Kenai: Sun sets up its own community website

Sep 14, 2008

The Sun enterprise established a website, Kenai, which will host its own Open Source project code.

Sun Microsystems has described itself all along as the "biggest Open Source undertaking," participating in over 750 Open Source projects, therefore requiring its own hosting infrastructure. They claim then that Project Kenai would serve the open source world in the best way.

Currently in beta, the project is based on the Ruby on Rails web application framework, and integrates Mercurial and Subversion sources, Bugzilla for issue tracking, and Sympa for mailing lists. Further details are in Sun developer Tim Bray's weblog.

Among the Sun projects associated with Kenai are virtualization software XVM Server and JRuby, the Ruby Java implementation. Information about establishing further projects is on their FAQ page.

As Sun's chief Open Source officer, Simon Phipps, asserts in his blog, "I am keen to fix the problem of the proliferation of open source licenses." The company will work together with the Open Source Initiative (OSI) on their solution. The OSI recently released a report dealing with the license proliferation issue. It recommends methods whereby licensors can make easier selections, licenses that "do not play well together" can be avoided, and multi-license compatibility is easier to understand. Kenai offers only the OSI-"recommended" licenses to developers of new projects ("Licenses that are popular and widely used or with strong communities"). Phipps suggests that other licenses are not necessarily excluded, but would be considered as part of a second phase. Even Sun Microsystems, in giving away its free open source Java, rather than relying on its own licenses, uses the GPLv2 license instead.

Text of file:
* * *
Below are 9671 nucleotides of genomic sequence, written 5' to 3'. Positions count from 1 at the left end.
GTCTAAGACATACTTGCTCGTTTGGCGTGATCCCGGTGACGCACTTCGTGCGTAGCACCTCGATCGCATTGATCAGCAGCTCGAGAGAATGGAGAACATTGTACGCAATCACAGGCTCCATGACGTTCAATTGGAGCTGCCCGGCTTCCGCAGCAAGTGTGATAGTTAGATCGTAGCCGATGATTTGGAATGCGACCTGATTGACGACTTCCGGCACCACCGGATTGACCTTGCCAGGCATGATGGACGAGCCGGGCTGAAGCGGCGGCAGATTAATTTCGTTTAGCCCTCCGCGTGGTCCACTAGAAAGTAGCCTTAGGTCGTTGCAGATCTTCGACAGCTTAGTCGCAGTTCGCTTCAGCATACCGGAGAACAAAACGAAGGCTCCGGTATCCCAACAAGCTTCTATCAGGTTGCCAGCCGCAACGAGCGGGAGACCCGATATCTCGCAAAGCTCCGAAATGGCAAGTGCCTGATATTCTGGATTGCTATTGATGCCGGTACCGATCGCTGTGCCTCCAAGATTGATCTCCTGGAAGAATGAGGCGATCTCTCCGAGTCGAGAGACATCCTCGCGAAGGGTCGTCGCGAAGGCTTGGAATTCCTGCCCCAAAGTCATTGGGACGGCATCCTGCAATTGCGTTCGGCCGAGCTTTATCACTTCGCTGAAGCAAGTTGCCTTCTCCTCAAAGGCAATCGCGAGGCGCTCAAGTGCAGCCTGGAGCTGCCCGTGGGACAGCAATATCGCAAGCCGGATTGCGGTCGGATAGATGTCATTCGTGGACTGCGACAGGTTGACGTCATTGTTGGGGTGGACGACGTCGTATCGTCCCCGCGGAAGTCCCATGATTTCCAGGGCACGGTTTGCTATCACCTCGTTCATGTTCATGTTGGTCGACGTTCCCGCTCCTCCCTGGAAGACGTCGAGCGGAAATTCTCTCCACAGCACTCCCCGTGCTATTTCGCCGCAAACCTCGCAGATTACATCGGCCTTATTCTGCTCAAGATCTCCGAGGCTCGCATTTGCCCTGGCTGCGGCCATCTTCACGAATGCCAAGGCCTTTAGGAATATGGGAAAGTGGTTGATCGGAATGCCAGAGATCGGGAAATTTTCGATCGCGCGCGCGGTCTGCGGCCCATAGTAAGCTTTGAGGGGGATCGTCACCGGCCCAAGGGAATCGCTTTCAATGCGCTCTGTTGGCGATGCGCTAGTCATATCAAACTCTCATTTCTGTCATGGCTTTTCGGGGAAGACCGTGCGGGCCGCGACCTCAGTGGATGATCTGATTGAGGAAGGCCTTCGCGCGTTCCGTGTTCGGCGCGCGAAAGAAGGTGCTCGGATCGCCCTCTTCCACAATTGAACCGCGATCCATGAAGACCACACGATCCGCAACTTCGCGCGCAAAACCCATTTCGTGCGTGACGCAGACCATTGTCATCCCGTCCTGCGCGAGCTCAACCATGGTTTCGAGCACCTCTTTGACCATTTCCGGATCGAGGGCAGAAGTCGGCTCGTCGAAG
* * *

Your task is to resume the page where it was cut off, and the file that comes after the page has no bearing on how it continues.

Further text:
The concept and layout of the Kenai website are reminiscent of project hosting sites such as Google Code and Sourceforge, which possibly plays into the Kenai motto "We're More Than Just a Forge."

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